OOS 10-1
Using phylogenetic information to guide prediction in tallgrass prairie restoration

Monday, August 10, 2015: 1:30 PM
342, Baltimore Convention Center
Rebecca S. Barak, Plant Science and Conservation, Chicago Botanic Garden, Glencoe, IL
Daniel J. Larkin, Conservation Science, Chicago Botanic Garden, Glencoe, IL
Andrew L. Hipp, Herbarium, The Morton Arboretum, Lisle, IL
Marlin L. Bowles, Research, The Morton Arboretum, Lisle, IL

Restored sites often fail to reach targets pertaining to community structure and key functions, and low taxonomic (species) diversity likely contributes to widely cited performance deficits in restorations. What has rarely been considered is the phylogenetic diversity of restored communities—how broadly from across the 'tree of life' assemblages are drawn. This is an important gap, as rapidly accumulating evidence indicates that phylogenetic diversity is a strong predictor of functional trait diversity and key ecosystem functions that are important in a restoration context, such as productivity and food-web support. We investigated phylogenetic and functional dimensions of vegetation diversity in 19 prairie restorations in northeastern Illinois, comparing patterns with those observed in 41 tallgrass-prairie remnants used as reference sites. We constructed a maximum likelihood community phylogeny using gene-sequence data from GenBank to estimate phylogenetic diversity and used trait data from the literature and the TRY consortium to estimate functional diversity. Measures of alpha and beta diversity and trait analyses were used to test the hypotheses that (1) key functional traits would be phylogenetically non-random, (2) phylogenetic diversity would be lower in restorations than in remnants, and (3) the functional-trait portfolios of restored sites would be depauperate relative to reference conditions.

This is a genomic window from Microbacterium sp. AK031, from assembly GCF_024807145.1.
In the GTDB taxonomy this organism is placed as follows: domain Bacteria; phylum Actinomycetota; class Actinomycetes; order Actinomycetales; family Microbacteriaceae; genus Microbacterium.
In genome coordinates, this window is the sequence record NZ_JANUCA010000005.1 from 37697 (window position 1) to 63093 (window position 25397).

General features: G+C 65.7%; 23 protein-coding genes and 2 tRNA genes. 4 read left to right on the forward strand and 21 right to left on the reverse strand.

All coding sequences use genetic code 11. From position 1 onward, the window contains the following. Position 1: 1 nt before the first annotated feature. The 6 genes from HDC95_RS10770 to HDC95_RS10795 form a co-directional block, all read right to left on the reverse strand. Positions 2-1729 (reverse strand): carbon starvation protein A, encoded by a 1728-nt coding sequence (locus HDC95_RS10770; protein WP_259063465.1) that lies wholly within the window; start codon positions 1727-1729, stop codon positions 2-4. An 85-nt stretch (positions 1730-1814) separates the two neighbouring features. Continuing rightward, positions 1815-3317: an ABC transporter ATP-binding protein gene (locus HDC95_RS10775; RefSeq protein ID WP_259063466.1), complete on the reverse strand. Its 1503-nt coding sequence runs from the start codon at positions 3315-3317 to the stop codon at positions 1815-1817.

Key traits, including woodiness, plant height, leaf nitrogen, and seed mass were phylogenetically non-random (clustered) in both restored and remnant prairies. Restored sites were less phylogenetically diverse than remnants (12% less on average, p < 0.0001). This was driven in part by disproportionate representation of closely related species from the Sunflower (Asteraceae) and grass (Poaceae) families. In addition, numerous plant families observed in remnant sites were absent from restored sites. Consistent with traits showing phylogenetic signal, trait diversity was positively correlated with phylogenetic diversity, which explained much of the plot-level variation in trait diversity: 19–51% of variance for five univariate and three multivariate measures. AIC-based model selection indicated that phylogenetic diversity was a necessary complement to species richness for explaining functional trait diversity. The lower phylogenetic diversity found in restorations could have important functional consequences. It is also a potentially widespread phenomenon, as restorations are influenced by legacies of disturbance, and disturbance has been shown to decrease phylogenetic diversity across numerous ecosystems and taxonomic groups. Incorporating phylogenetic considerations is an under-considered, potentially powerful tool for helping to better predict and achieve restoration of biodiversity.